My last post was about the fact that Noe Valley median home prices are still down 30% from their all time highs despite a smart recovery in median home prices city-wide. This, despite my sense that there seem to have been a burst of Noe Valley homes hitting the market in the $2 million range and above recently.
There are some regular bloggers/posters on other sites who make the valid point that “mix” — what price range of houses are selling — can distort median prices and therefore give an inaccurate picture of what’s happening to the market overall. In a nutshell, they say, just because the median price for an area has fallen by 20% doesn’t mean the value of your home has fallen by that much. (Here’s a great little blog post that explains the mix problem with a table.)
I completely agree with these reservations and have said as much here. However, I’ve also said that pretty much everyone in the real estate biz — not just your friendly professional real estate association — uses medians to track prices. Even if they don’t reflect everything about the market, they’re surely better than flying blind.
Nevertheless, your intrepid blogger decided he did want to take a closer look at Noe Valley’s surprising slump and how “mix” might be affecting median values. Here’s a chart that breaks down the number of sales by price point as a percentage of total annual sales (shown on the left axis). Actual number of sales at each price point is shown on top of the corresponding bar.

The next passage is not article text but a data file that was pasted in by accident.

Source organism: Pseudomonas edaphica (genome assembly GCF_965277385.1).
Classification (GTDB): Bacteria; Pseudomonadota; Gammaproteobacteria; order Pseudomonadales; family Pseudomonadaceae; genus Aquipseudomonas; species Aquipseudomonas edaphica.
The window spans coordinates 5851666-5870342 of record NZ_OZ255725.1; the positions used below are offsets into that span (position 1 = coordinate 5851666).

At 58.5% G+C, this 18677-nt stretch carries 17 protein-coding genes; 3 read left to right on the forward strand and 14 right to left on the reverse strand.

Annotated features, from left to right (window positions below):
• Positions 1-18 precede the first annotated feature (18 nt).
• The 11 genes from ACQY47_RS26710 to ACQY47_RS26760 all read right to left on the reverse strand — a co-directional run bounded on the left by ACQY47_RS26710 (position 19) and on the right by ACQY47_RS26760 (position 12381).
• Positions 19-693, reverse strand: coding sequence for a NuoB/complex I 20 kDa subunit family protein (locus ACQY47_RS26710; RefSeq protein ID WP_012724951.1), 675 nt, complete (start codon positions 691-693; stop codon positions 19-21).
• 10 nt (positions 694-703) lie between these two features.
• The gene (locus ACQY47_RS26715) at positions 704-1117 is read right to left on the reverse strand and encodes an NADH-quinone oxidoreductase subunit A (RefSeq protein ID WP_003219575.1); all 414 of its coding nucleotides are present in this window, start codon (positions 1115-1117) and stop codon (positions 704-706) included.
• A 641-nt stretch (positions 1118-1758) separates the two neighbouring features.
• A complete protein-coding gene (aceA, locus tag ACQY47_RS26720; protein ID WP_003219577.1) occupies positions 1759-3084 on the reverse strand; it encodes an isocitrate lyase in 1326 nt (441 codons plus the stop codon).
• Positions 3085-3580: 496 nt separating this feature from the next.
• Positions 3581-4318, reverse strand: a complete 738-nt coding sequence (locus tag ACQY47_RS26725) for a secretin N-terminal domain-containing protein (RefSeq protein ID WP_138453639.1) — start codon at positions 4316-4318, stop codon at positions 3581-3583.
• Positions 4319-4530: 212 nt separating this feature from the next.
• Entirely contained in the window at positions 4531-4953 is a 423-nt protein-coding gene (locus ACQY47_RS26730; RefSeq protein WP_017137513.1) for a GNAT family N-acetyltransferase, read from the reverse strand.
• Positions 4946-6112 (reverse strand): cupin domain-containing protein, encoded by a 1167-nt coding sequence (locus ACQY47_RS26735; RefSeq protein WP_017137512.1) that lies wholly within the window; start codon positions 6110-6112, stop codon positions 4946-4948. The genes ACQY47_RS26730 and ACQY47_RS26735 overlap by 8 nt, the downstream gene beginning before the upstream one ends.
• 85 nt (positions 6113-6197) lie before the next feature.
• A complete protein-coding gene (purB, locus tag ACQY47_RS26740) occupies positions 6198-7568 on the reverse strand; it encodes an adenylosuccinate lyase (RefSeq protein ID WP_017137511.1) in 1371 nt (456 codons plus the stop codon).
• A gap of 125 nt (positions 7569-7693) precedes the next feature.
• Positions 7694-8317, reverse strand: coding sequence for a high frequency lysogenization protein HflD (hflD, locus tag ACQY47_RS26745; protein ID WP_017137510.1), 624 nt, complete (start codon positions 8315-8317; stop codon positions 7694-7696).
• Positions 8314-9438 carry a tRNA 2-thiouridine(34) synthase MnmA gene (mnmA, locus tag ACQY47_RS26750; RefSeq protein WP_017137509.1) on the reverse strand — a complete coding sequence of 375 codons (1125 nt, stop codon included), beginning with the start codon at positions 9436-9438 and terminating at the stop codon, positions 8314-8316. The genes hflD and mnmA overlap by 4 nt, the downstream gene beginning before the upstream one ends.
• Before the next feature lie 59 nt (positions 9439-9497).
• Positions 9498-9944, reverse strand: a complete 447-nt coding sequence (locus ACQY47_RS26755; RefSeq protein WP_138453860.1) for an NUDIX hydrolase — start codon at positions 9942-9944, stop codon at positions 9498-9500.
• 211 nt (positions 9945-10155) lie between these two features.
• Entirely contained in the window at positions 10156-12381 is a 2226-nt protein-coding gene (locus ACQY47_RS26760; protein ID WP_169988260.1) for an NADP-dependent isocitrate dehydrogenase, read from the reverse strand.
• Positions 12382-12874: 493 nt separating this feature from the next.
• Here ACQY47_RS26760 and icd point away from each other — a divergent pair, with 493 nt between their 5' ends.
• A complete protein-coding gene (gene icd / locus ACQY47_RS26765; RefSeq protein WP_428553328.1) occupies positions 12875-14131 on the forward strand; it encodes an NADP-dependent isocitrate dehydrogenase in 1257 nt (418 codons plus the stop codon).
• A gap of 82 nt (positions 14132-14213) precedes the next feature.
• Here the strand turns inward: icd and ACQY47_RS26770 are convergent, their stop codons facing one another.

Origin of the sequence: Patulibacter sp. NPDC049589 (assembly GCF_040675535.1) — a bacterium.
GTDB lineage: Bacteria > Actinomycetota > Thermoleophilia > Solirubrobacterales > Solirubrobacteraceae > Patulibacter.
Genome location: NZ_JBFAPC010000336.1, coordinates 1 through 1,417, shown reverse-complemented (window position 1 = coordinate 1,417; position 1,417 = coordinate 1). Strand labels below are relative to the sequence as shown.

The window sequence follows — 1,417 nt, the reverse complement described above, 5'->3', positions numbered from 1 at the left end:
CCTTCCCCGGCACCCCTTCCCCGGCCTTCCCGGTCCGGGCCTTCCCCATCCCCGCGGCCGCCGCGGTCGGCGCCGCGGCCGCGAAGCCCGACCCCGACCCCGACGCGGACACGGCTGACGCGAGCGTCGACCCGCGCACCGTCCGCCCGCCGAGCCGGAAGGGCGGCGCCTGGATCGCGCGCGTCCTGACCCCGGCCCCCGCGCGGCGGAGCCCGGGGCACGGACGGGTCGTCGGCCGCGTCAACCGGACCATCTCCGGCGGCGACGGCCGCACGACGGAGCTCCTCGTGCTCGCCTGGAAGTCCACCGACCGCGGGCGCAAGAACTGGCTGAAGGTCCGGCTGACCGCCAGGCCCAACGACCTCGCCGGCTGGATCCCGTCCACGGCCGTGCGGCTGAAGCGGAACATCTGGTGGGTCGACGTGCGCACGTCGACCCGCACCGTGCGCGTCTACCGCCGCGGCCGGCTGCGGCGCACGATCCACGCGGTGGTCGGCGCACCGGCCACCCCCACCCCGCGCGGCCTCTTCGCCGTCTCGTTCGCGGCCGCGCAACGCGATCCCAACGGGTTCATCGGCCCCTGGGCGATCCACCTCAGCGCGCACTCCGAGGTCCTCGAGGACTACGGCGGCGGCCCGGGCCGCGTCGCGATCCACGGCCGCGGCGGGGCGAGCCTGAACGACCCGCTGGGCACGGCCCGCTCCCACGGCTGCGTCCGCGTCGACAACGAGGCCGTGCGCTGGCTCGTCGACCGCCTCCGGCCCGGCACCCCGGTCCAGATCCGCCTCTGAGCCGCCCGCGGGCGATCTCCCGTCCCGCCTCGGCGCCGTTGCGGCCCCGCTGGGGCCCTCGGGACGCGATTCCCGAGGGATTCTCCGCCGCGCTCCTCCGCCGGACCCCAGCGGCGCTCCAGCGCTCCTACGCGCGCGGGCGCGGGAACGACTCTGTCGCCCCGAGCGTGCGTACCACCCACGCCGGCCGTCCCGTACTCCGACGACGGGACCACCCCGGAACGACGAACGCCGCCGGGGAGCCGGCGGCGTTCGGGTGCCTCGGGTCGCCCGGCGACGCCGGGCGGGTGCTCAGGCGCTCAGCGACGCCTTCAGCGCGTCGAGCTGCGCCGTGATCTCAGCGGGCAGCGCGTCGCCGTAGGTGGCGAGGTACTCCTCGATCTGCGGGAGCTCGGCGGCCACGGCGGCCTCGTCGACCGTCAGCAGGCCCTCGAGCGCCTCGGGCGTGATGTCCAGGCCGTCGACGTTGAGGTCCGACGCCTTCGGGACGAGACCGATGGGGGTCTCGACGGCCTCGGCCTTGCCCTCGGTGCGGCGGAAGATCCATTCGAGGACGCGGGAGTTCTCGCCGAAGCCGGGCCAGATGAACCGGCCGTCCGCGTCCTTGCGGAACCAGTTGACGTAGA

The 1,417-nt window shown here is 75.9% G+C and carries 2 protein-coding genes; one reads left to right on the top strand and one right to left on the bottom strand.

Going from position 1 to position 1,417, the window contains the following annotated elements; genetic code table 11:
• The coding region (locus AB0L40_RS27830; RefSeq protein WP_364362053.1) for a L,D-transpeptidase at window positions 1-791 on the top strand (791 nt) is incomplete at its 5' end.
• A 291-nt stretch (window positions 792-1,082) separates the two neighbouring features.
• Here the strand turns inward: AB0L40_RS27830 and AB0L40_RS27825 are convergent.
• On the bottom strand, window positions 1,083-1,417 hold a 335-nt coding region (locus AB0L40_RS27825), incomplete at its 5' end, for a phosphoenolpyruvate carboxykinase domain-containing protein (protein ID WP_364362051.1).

Choosing which price points to use is always going to be somewhat arbitrary, but I figured that below $1 million would catch most of the condos and TICs; the $1 to $2 million range would pick up most of the single family homes; and above $2 million would accurately reflect Noe Valley’s high(est) end.
The chart clearly reflects what actually happened in the market over the last few years. In 2008 — the top of the market for Noe Valley — middle and high end home sales increased while lower end sales declined to under 40% of total sales. In bust-year 2009, the bottom end ballooned to nearly 60% of total sales, just as you’d expect. And in 2010 so far, sales to $1 million have continued to dominate the market, representing over half of all homes sold. Meanwhile the middle of the market has come back somewhat, while the top end continues to languish. This is all completely consistent with why Noe Valley’s median home prices are looking down at the mouth.
Apparently, the word did not get out to sellers of high end homes in September. Here’s a chart that shows the number of listings over $2 million coming to market by month.
What’s going on here? Who know. Maybe September’s just an aberration. Notwithstanding the occasional exception like 729 Elizabeth (went into a no-contingency contract for over $2.495 million in less than 8 days), high end homes are generally not moving very fast, or not at all. There seem to be a lot of homes languishing in the $1.6 to $1.8 million range, despite top-shelf finishes and generally workable layouts. Even with rock-bottom interest rates, it may be a long cold winter for these sellers.
And a favor to ask: Marc, my media guru, has suggested that I add a Facebook “Like” button to the end of my posts. If you like what you see, please consider clicking on it to share with your Facebook friends.